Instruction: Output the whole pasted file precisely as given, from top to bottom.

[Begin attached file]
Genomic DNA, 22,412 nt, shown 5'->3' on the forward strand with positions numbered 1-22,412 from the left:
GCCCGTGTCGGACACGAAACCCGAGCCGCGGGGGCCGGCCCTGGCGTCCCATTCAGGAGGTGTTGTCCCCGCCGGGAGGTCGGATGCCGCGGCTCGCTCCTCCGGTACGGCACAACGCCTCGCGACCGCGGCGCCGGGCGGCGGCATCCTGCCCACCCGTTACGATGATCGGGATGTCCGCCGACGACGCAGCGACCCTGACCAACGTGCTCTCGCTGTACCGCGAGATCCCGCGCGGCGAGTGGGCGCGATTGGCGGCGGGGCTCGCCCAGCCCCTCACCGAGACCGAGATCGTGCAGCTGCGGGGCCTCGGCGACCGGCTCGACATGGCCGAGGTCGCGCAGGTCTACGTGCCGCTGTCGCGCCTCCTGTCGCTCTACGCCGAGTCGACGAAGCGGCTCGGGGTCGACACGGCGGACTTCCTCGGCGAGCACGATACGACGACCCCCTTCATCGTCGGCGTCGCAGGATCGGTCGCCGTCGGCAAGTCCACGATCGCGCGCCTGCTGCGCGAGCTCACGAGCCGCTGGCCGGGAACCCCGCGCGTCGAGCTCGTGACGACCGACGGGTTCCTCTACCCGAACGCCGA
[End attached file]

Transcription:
Genomic DNA, 22,412 nt, shown 5'->3' on the forward strand with positions numbered 1-22,412 from the left:
GCCCGTGTCGGACACGAAACCCGAGCCGCGGGGGCCGGCCCTGGCGTCCCATTCAGGAGGTGTTGTCCCCGCCGGGAGGTCGGATGCCGCGGCTCGCTCCTCCGGTACGGCACAACGCCTCGCGACCGCGGCGCCGGGCGGCGGCATCCTGCCCACCCGTTACGATGATCGGGATGTCCGCCGACGACGCAGCGACCCTGACCAACGTGCTCTCGCTGTACCGCGAGATCCCGCGCGGCGAGTGGGCGCGATTGGCGGCGGGGCTCGCCCAGCCCCTCACCGAGACCGAGATCGTGCAGCTGCGGGGCCTCGGCGACCGGCTCGACATGGCCGAGGTCGCGCAGGTCTACGTGCCGCTGTCGCGCCTCCTGTCGCTCTACGCCGAGTCGACGAAGCGGCTCGGGGTCGACACGGCGGACTTCCTCGGCGAGCACGATACGACGACCCCCTTCATCGTCGGCGTCGCAGGATCGGTCGCCGTCGGCAAGTCCACGATCGCGCGCCTGCTGCGCGAGCTCACGAGCCGCTGGCCGGGAACCCCGCGCGTCGAGCTCGTGACGACCGACGGGTTCCTCTACCCGAACGCCGA